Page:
This approach doesn’t quite create that same closed-loop attribution that Amazon is capable of. But Lister said postcode-level measurement is usually sufficient for TV campaigns.
“Even with the fragmentation of viewing and on-demand viewing, TV is still a shared viewing experience, in that it’s about driving common conversations, and friends watching the same content at similar times,” she said. “So I don’t think one-to-one targeting and attribution is always going to be the right thing for TV, usually household-level addressability will be more relevant.”
“There is absolutely scope to go beyond that, and a lot of the time brands are interested in what’s possible with one-to-one targeting,” Lister added. “But most of the time their campaign objectives fit well with postcode- and household-level addressability.”
Retail media explosion
But TV and retail media tie-ups aren’t just about trying to recreate Amazon’s capabilities. Rather, the combinations are being born out of the recent explosion of retail media networks, and the fact that brands are increasingly looking to run data-driven TV campaigns.
Just over the past year, we’ve seen a number of massive retailers launch new retail media offerings, including Walgreens, CVS and Target.
David Billings, global director of digital media products at Dunnhumby, said that the pandemic-driven rise of ecommerce has helped drive the growth in retail media. “Ecommerce creates a profitability challenge for retailers,” Billings, “It erodes retailers’ margins, and some are actually running on negative margins. So retailers are looking for any ways they can generate new revenues, and retail media is an effective way of doing so.”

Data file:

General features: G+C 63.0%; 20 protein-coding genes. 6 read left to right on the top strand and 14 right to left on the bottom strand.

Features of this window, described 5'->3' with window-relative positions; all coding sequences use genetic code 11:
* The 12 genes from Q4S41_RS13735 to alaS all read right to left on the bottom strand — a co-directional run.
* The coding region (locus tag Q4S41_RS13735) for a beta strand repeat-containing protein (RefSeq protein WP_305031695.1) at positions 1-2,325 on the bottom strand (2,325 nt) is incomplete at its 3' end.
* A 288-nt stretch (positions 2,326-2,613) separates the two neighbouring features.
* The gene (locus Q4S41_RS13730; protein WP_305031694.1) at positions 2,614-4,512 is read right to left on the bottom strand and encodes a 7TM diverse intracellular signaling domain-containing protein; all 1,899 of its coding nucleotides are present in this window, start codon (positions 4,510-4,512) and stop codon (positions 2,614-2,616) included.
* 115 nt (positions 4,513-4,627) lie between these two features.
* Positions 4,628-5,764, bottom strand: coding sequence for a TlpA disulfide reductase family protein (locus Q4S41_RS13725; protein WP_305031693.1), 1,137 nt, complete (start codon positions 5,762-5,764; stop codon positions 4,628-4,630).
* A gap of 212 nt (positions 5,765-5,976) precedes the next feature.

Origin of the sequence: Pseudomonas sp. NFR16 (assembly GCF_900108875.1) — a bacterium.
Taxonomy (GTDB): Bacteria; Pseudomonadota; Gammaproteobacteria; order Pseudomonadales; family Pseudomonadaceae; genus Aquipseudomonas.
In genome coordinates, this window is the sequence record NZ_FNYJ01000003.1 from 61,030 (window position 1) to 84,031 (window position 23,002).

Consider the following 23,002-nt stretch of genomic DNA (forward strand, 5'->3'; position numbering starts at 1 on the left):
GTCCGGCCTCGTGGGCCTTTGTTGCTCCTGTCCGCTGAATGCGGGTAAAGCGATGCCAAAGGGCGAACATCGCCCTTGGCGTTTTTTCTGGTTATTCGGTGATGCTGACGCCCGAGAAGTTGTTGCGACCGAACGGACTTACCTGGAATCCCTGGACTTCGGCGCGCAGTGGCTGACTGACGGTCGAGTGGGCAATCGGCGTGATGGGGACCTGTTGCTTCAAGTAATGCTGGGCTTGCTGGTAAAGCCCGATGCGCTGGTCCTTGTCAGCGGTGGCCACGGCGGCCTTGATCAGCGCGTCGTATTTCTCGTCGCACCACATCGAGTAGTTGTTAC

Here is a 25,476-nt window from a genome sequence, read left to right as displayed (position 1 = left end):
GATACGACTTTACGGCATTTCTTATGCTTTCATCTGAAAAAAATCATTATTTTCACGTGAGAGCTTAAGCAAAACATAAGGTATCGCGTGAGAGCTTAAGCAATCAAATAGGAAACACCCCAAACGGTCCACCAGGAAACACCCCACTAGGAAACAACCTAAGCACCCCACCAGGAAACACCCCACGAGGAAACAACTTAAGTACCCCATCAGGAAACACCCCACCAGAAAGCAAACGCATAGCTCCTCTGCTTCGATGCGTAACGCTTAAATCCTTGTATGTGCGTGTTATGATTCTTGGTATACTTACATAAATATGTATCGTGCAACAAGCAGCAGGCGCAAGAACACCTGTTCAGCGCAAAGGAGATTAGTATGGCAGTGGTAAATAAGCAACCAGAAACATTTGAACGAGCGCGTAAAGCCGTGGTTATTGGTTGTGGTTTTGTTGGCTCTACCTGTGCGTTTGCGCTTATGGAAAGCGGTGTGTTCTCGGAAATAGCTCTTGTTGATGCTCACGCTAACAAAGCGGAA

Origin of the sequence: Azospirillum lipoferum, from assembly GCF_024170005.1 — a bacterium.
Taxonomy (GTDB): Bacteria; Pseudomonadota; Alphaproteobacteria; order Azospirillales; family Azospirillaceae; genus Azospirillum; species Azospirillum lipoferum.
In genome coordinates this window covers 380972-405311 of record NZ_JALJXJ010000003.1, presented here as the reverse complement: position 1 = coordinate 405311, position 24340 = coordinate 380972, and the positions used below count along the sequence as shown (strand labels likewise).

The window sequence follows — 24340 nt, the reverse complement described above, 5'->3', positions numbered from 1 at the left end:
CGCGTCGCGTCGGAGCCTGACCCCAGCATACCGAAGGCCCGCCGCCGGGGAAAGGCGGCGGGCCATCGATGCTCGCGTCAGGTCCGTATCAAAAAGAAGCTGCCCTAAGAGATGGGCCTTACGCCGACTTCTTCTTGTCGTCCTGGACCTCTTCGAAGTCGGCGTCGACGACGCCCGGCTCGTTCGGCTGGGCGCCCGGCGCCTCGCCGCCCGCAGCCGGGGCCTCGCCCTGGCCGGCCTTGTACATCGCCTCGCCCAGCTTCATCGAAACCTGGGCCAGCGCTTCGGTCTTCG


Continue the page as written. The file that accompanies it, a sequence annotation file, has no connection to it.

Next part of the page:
And with or without one-to-one attribution, this data is very valuable when combined with TV inventory.
“Introducing transactional level datasets from supermarket brands opens up new audiences for retail clients,” said Finecast’s Lister. “It enables them to target category buyers directly. And it lets them look at data around in-store and online shopper behaviour, and use that data to build audiences on a brand level and a product level too.”
And it’s a particularly exciting opportunity for FMCG brands, which tend to have less consumer-level data given their lack of direct relationships.
“One of the most interesting datasets within that transactional database is category level buyers,” said Lister. “This identifies audiences and consumers that regularly buy products within a category, and that’s really relevant to retail clients who haven’t had access to that data before within the TV ecosystem.”
There are still issues with these integrations. For example, Dunnhumby’s Billings said that one of the problems with retail media is that it’s still complex and fragmented. Retailers’ and ecommerce stores’ data and buying tools are generally siloed, making it harder for advertisers to activate all the data available to them across all their ecommerce partners.
This hampers attribution too, since advertisers would need to have data from all retailers they work with, in order to be able to properly conduct one-to-one attribution.
But as issues get ironed out, given the growing investment in retail media and the value of that data, it seems very likely to play a big role in data-driven TV advertising.